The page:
Monday, May 10, 2010

Yesterday's Market

Last week was a text-book case of standard flight to quality trading. Simply put, equities and commodities dropped while bonds, the dollar and gold rose. Let's go to the charts.

Let's start with a 5-day, 5-minute chart of the IWMs. This is the worst performing index of the DIAs, SPYs and QQQQs over the last week and 10 days, indicating traders are moving away from risk.

Prices gapped down lower on Tuesday, but spent the majority of the day in a tighter range (b). On Wednesday, prices formed a slight arc, opening lower, moving to a high in mid-trade, but then moving lower at the close. Thursday was the infamous "fat-finger" day, a day in reality the SEC and various exchanges are still trying to figure out. But the price decline continued into Friday.

Notice the continued escalation of selling volume toward the end of the week.

A standard bear market correction is considered to be 10% (give or take). Both the QQQQs and IWMs are already there. The QQQQ have fallen from a high of ~50.60 to a close on Friday of 45.63 -- a fall of 9.88%. The IWMs have fallen from a high of ~74.50 to a close of Friday of 65.44, or a fall of 12.16%.

Also note all indexes experienced a massive volume spike at the end of last week. Some might call thie a "selling climax," where a ton of sell orders hit the market as everybody simply says, "get me the hell out of here." Frankly, I don't think this is the end of the selling as Europe is still working out its issues.

Let's turn now to the Treasury market which caught a bid last week -- especially the long-term end of the curve.

The uptrend that started at the beginning of April (a) is still intact. However, last week we saw two gaps higher (b) -- indicating there was a tremendous bid in the market. Also note that prices are now above the 200 day EMA, indicating the TLTs are now in a bull market. The short-term EMAs are bullish -- all are moving higher and the shorter are above the longer. additionally, the 10 day EMA is about the 200 day EMA. Finally, like the equity markets, the bond market saw a massive spike in volume last week (d), indicating there was a tremendous flight to quality.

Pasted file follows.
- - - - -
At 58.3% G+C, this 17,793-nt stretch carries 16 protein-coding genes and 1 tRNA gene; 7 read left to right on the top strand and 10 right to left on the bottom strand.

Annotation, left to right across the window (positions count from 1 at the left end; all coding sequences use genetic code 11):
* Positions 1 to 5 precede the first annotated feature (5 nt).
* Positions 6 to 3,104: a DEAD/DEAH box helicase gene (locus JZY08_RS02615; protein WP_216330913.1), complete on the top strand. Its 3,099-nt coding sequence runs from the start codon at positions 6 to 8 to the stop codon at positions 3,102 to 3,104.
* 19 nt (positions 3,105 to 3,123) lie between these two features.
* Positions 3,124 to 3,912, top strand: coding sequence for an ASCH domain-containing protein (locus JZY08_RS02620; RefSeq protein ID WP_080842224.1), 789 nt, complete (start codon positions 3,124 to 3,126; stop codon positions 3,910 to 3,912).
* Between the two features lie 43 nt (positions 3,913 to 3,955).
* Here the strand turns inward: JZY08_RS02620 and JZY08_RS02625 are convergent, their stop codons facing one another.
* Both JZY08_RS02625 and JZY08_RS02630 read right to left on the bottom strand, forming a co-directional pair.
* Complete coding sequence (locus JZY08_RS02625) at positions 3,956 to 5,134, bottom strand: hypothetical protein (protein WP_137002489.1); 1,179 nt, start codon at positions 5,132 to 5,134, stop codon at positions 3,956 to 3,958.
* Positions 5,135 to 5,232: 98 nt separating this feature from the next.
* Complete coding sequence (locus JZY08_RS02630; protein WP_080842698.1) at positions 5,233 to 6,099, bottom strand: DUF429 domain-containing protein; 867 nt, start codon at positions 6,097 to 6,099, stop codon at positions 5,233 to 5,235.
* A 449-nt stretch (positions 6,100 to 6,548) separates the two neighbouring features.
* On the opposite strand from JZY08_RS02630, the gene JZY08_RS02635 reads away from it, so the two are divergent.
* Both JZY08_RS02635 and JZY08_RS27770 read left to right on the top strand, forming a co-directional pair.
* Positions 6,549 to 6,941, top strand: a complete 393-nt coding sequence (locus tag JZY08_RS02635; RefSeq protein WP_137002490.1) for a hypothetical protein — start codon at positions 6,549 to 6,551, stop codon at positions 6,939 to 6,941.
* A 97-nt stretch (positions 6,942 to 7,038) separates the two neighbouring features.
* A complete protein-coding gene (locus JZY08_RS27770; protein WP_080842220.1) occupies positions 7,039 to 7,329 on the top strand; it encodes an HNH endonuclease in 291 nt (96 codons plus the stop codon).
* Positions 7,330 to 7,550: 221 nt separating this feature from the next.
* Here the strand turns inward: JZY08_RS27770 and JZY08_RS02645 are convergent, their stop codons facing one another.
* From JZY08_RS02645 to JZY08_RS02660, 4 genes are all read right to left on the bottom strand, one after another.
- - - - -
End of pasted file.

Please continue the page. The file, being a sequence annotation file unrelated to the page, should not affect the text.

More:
However, while there is tremendous momentum right now (a), the A/D line is dropping.

Note we see the same drop with the on balance volume indicator.

Let's turn to gold, which, like the Treasury market and the dollar, has caught the safety bid.

The EMA picture is very bullish: the shorter EMAs are above the longer EMAs, all the EMAs are moving higher and prices are above all the EMAs.

Prices broke out of a triangle consolidation pattern (a), returned to the top line of the pattern as a test (b) and then broke through previous highs to move higher. Also note the higher volume over the last few days as money has moved into the market.

Finally, we have increasing momentum (a) and a big influx of money into the market (b).

Let's move to the dollar.

First, the dollar is in a clear uptrend (a). The EMAs are bullish -- shorter above longer, all moving higher and prices above all the EMAs. Prices have moved through upside resistance (c) and have printed some large gaps over the last week on high volume. BUT

The A/D line is decreasing and the Chaiken money flow indicates that money is moving out of the security. What does this mean?

Technical divergences -- situations when prices and indicators are moving in different directions -- can indicate a possible change in trend. Here, we have two declining volume indicators, which tells us the breadth of the dollar rally might not be as wide as we would like. Also note the last gap could be an exhaustion gap -- the final big upside move before a trend changes. If so, we'll know soon enough.